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SHIRLEY — If you haven’t turned in your 2006 census yet, you might receive a call soon from Marjorie Marcinkewicz at the town clerk’s office.

The census forms were mailed at the end of December, said town clerk Amy McDougall, and there are several reasons that residents should return them.

“It’s really important for us to have accurate numbers,” McDougall said during her regular office hours on Jan. 11. She admitted that processing the forms is a lot of work — each form is individually reviewed for changes and entered into a state-run computer system. Some 2,900 forms were sent out, following U.S. Postal Service routes, with one sent to each household. A few forms were hand-delivered, she said.

The annual town census establishes the population, which has hovered around 5,800 for the past few years, according to McDougall.

The census enables the town to provide proof of residency, she said, which is required for college students applying for reduced tuition at Massachusetts state colleges, or when veterans apply for benefits.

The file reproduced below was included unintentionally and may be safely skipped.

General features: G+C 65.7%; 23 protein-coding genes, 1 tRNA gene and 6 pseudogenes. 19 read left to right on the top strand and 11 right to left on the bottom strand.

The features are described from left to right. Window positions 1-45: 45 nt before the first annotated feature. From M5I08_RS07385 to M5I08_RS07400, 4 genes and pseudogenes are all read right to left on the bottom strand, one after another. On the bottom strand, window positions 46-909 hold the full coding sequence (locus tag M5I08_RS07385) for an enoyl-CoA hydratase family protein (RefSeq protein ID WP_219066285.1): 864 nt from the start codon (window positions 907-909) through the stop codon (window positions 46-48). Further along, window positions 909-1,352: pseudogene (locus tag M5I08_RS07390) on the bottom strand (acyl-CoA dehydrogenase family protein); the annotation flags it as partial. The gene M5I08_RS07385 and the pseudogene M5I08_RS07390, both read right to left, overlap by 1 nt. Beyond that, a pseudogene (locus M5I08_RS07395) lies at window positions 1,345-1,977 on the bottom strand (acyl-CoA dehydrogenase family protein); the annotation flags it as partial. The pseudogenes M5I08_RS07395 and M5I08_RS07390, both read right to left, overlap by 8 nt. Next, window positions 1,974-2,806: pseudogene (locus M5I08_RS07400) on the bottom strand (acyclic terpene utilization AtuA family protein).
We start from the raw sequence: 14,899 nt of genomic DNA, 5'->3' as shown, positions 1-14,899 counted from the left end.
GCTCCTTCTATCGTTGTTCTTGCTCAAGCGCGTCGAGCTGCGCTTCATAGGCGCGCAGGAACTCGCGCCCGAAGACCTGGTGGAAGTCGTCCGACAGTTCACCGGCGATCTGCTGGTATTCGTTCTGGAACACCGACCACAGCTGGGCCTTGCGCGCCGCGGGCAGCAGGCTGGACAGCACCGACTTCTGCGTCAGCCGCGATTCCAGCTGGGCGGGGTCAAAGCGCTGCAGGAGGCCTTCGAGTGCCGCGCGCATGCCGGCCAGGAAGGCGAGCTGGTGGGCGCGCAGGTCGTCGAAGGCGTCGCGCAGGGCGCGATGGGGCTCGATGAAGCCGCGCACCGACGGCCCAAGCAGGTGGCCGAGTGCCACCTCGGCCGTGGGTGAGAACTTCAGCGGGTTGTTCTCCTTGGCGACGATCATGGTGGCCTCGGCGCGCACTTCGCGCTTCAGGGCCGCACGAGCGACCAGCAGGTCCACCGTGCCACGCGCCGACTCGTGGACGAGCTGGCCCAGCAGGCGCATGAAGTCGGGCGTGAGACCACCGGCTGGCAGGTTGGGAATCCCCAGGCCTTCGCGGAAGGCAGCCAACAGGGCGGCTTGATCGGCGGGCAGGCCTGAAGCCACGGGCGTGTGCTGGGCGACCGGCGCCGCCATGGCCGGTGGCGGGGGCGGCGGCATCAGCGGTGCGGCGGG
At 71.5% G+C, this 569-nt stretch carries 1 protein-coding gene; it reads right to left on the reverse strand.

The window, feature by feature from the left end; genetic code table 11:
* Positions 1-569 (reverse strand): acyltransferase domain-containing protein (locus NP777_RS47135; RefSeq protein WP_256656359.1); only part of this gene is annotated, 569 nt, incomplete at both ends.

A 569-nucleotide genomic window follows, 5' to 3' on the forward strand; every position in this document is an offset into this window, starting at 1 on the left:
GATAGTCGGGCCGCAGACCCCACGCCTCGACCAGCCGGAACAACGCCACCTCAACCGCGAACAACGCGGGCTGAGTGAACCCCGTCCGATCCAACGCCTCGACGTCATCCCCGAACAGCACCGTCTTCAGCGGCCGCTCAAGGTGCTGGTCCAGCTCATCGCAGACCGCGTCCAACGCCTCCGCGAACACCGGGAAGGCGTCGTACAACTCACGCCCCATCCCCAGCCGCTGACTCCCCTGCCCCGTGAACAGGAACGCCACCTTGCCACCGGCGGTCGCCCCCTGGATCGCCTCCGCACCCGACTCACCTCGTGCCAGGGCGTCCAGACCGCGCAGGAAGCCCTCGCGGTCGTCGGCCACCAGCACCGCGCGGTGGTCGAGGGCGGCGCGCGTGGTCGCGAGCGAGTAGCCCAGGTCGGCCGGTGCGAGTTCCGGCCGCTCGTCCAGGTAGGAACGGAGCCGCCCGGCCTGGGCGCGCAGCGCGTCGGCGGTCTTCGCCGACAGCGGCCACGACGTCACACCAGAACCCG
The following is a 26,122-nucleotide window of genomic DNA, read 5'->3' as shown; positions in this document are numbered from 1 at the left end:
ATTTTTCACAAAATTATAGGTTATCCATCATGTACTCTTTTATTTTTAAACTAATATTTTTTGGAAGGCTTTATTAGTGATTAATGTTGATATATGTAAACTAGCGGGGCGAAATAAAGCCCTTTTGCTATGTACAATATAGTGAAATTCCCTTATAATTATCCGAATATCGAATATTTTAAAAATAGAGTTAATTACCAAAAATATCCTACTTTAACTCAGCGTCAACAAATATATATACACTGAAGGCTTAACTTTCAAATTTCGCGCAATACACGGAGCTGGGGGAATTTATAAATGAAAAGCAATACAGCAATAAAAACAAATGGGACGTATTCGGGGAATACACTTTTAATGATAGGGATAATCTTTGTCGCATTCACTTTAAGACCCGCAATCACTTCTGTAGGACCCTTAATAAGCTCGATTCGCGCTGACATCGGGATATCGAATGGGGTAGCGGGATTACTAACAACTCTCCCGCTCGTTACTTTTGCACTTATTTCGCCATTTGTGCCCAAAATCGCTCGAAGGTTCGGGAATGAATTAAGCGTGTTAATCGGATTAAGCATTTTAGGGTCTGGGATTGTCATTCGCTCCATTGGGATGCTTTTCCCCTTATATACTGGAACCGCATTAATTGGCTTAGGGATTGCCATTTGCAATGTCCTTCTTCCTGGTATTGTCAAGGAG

It also helps the town maintain accurate voter list, and protects citizens’ voting rights, McDougall said.

The status of registered voters who have not completed the census must be changed to “inactive,” McDougall explained. Inactive voters who comes to vote must complete an Affirmation of Current and Continuous Residency from, declaring their Shirley residency under penalties of perjury. This can cause unnecessary delays at the polls, she said.

The town uses the information gathered with the census for planning purposes, said McDougall. Once the census is complete, the information is used to compile the town’s annual street listing, for which a printout is available at the clerk’s office, she said.

The census also helps agencies such as the Montachusett Regional Planning Commission to identify areas of growth, said McDougall, which assists communities with infrastructure projects.

Retired town clerk Sylvia Shipton and Marcinkewicz were always very thorough in collecting the census, according to McDougall; if Marcinkewicz couldn’t reach residents by telephone, additional letters were mailed to residents requesting the return of the forms.

“I plan to continue with that,” she said. “(Residents’) cooperation in returning the census form as soon as possible will prevent a costly follow-up.”

On a related note, the due date for dog license applications is Jan. 31, McDougall reminds residents. A copy of each dog’s current rabies certificate must be included with the application, she said.

The fee is $10 per dog, and a $5 late fee will be assessed for applications received after Jan. 31, said McDougall.

Annual census forms and dog license applications are both available on the town’s Web site at

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